The entire functional even-skipped locus of Drosophila melanogaster is contained within a 16 kilobase region. As a transgene, this region is capable of rescuing even-skipped mutant flies to fertile adulthood. Detailed analysis of the 7.7 kb of regulatory DNA 3' of the transcription unit revealed ten novel, independently regulated patterns. Most of these patterns are driven by non-overlapping regulatory elements, including ones for syncytial blastoderm stage stripes 1 and 5, while a single element specifies both stripes 4 and 6. Expression analysis in gap gene mutants showed that stripe 5 is restricted anteriorly by Kruppel and posteriorly by giant, the same repressors that regulate stripe 2. Consistent with the coregulation of stripes 4 and 6 by a single cis-element, both the anterior border of stripe 4 and the posterior border of stripe 6 are set by zygotic hunchback, and the region between the two stripes is 'carved out' by knirps. Thus the boundaries of stripes 4 and 6 are set through negative regulation by the same gap gene domains that regulate stripes 3 and 7 (Small, S., Blair, A. and Levine, M. (1996) Dev. Biol. 175, 314-24), but at different concentrations. The 3' region also contains a single element for neurogenic expression in ganglion mother cells 4-2a and 1-1a, and neurons derived from them (RP2, a/pCC), suggesting common regulators in these lineages. In contrast, separable elements were found for expression in EL neurons, U/CQ neurons and the mesoderm. The even-skipped 3' untranslated region is required to maintain late stage protein expression in RP2 and a/pCC neurons, and appears to affect protein levels rather than mRNA levels. Additionally, a strong pairing-sensitive repression element was localized to the 3' end of the locus, but was not found to contribute to efficient functional rescue. (+info)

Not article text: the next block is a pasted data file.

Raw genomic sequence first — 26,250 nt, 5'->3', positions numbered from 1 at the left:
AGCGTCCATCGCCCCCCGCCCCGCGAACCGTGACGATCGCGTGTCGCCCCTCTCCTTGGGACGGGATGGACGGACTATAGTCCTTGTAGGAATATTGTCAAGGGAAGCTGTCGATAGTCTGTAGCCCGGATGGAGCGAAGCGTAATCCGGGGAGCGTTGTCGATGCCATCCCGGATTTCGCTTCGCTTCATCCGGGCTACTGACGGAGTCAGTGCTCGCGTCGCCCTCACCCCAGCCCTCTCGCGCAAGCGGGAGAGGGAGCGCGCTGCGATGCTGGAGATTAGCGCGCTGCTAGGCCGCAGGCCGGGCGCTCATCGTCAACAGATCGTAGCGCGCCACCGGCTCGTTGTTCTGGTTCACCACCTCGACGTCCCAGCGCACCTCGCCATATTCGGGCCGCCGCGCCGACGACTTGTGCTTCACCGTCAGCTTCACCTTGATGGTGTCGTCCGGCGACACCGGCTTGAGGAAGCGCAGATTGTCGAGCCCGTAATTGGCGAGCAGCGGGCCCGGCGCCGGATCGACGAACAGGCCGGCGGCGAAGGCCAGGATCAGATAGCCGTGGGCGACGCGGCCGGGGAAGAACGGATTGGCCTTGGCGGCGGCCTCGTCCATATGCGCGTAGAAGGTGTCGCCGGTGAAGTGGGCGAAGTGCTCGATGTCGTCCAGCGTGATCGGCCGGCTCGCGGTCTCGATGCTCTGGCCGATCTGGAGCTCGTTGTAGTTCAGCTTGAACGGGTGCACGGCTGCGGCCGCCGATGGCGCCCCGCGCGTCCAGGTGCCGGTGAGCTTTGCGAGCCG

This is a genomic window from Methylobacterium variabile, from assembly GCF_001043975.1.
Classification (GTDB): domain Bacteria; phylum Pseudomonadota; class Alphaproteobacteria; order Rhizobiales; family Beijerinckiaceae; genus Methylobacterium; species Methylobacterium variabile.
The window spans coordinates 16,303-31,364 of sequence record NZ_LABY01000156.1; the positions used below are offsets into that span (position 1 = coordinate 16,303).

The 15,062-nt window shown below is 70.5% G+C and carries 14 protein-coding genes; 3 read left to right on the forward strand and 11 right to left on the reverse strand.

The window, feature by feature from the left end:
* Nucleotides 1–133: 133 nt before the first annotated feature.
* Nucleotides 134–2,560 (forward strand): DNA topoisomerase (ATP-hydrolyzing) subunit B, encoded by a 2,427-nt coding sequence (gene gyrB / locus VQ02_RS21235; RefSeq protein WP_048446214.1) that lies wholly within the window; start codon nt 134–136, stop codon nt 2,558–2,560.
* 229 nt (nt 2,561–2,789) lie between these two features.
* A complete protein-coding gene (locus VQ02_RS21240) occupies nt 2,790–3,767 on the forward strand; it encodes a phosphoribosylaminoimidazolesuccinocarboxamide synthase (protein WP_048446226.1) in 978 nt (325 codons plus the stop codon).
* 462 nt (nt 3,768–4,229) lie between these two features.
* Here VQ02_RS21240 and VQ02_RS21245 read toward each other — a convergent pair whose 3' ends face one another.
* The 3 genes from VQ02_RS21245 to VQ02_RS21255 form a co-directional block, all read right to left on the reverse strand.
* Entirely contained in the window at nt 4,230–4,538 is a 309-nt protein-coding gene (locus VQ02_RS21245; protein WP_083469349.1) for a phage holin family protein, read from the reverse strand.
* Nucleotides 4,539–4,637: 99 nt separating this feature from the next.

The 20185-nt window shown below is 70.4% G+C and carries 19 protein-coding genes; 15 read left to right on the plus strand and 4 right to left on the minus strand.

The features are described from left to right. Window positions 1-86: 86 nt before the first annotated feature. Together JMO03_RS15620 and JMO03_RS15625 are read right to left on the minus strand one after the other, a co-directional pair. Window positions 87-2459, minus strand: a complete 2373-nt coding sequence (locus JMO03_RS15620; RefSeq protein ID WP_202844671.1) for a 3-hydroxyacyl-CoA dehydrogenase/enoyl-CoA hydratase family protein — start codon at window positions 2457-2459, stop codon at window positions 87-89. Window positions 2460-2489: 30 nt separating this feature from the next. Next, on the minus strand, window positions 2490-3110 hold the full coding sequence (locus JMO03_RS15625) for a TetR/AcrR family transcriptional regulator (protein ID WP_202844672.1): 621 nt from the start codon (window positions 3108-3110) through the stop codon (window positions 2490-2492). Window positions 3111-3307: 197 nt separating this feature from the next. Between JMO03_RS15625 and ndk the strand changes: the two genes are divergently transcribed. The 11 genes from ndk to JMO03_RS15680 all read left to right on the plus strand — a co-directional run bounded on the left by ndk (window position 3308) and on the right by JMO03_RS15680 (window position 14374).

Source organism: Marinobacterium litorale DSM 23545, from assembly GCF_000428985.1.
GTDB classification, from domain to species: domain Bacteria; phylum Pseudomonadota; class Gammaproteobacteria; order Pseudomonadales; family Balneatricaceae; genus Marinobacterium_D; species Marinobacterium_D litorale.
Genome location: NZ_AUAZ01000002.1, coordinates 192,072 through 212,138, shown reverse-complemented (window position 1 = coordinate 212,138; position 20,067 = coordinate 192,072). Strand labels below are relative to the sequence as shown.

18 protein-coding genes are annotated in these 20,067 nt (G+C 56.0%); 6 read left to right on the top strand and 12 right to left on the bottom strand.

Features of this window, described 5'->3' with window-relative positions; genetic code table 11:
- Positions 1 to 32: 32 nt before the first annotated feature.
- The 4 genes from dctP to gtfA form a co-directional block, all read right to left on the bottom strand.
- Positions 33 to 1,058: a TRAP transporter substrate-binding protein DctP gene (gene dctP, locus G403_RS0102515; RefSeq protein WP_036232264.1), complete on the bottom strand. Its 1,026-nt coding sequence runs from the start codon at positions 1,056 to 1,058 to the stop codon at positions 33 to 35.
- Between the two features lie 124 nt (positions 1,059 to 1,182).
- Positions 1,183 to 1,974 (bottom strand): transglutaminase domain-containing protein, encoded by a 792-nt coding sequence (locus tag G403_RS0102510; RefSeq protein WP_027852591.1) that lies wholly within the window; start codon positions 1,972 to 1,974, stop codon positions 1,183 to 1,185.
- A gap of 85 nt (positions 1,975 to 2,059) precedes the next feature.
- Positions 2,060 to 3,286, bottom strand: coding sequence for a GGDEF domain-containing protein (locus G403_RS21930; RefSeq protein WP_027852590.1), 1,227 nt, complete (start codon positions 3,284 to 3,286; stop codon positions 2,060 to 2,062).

A transcription unit at the ken and barbie gene locus encodes a novel Drosophila zinc finger protein.
We describe a novel Drosophila transcription unit, located in chromosome region 60A. It encodes a zinc finger protein that is expressed in distinct spatial and temporal patterns during embryogenesis. Its initial expression occurs in a stripe at the anterior and the posterior trunk boundary, respectively. The two stripes are activated and spatially controlled by gap-gene activities. The P-element of the enhancer trap line l(2)02970 is inserted in the 5'-region of the transcript and causes a ken and barbie (ken) phenotype, associated with malformation of male genital structures. (+info)